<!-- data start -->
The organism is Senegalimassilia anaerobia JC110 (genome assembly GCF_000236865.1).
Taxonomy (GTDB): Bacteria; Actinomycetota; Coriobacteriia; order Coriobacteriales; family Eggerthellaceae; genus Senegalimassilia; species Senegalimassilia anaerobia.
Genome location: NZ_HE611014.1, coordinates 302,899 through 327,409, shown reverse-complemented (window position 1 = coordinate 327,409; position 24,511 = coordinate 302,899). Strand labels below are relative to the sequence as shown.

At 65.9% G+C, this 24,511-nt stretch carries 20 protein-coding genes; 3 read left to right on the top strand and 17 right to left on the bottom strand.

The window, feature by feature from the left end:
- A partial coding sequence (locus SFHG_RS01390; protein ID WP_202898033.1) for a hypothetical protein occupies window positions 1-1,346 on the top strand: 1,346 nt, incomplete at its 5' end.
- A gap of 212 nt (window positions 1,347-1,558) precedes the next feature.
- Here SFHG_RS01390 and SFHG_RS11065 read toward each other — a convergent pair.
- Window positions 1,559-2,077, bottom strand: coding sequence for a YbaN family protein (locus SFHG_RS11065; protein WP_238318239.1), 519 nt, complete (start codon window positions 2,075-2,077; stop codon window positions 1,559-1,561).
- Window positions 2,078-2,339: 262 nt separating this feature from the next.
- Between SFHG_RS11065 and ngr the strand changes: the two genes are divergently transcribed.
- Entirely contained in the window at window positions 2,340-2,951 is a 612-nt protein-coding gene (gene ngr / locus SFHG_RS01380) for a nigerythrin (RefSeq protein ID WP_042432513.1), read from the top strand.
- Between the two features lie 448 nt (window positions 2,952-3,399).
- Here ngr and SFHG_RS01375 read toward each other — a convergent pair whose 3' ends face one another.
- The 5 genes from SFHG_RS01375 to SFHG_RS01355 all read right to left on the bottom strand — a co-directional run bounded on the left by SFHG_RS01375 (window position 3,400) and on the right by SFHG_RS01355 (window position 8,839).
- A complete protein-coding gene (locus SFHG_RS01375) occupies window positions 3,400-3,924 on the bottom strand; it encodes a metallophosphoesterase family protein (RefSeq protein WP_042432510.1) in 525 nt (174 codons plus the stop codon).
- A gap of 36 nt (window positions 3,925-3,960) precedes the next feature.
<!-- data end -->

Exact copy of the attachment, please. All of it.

The organism is Senegalimassilia anaerobia JC110 (genome assembly GCF_000236865.1).
Taxonomy (GTDB): Bacteria; Actinomycetota; Coriobacteriia; order Coriobacteriales; family Eggerthellaceae; genus Senegalimassilia; species Senegalimassilia anaerobia.
Genome location: NZ_HE611014.1, coordinates 302,899 through 327,409, shown reverse-complemented (window position 1 = coordinate 327,409; position 24,511 = coordinate 302,899). Strand labels below are relative to the sequence as shown.

At 65.9% G+C, this 24,511-nt stretch carries 20 protein-coding genes; 3 read left to right on the top strand and 17 right to left on the bottom strand.

The window, feature by feature from the left end:
- A partial coding sequence (locus SFHG_RS01390; protein ID WP_202898033.1) for a hypothetical protein occupies window positions 1-1,346 on the top strand: 1,346 nt, incomplete at its 5' end.
- A gap of 212 nt (window positions 1,347-1,558) precedes the next feature.
- Here SFHG_RS01390 and SFHG_RS11065 read toward each other — a convergent pair.
- Window positions 1,559-2,077, bottom strand: coding sequence for a YbaN family protein (locus SFHG_RS11065; protein WP_238318239.1), 519 nt, complete (start codon window positions 2,075-2,077; stop codon window positions 1,559-1,561).
- Window positions 2,078-2,339: 262 nt separating this feature from the next.
- Between SFHG_RS11065 and ngr the strand changes: the two genes are divergently transcribed.
- Entirely contained in the window at window positions 2,340-2,951 is a 612-nt protein-coding gene (gene ngr / locus SFHG_RS01380) for a nigerythrin (RefSeq protein ID WP_042432513.1), read from the top strand.
- Between the two features lie 448 nt (window positions 2,952-3,399).
- Here ngr and SFHG_RS01375 read toward each other — a convergent pair whose 3' ends face one another.
- The 5 genes from SFHG_RS01375 to SFHG_RS01355 all read right to left on the bottom strand — a co-directional run bounded on the left by SFHG_RS01375 (window position 3,400) and on the right by SFHG_RS01355 (window position 8,839).
- A complete protein-coding gene (locus SFHG_RS01375) occupies window positions 3,400-3,924 on the bottom strand; it encodes a metallophosphoesterase family protein (RefSeq protein WP_042432510.1) in 525 nt (174 codons plus the stop codon).
- A gap of 36 nt (window positions 3,925-3,960) precedes the next feature.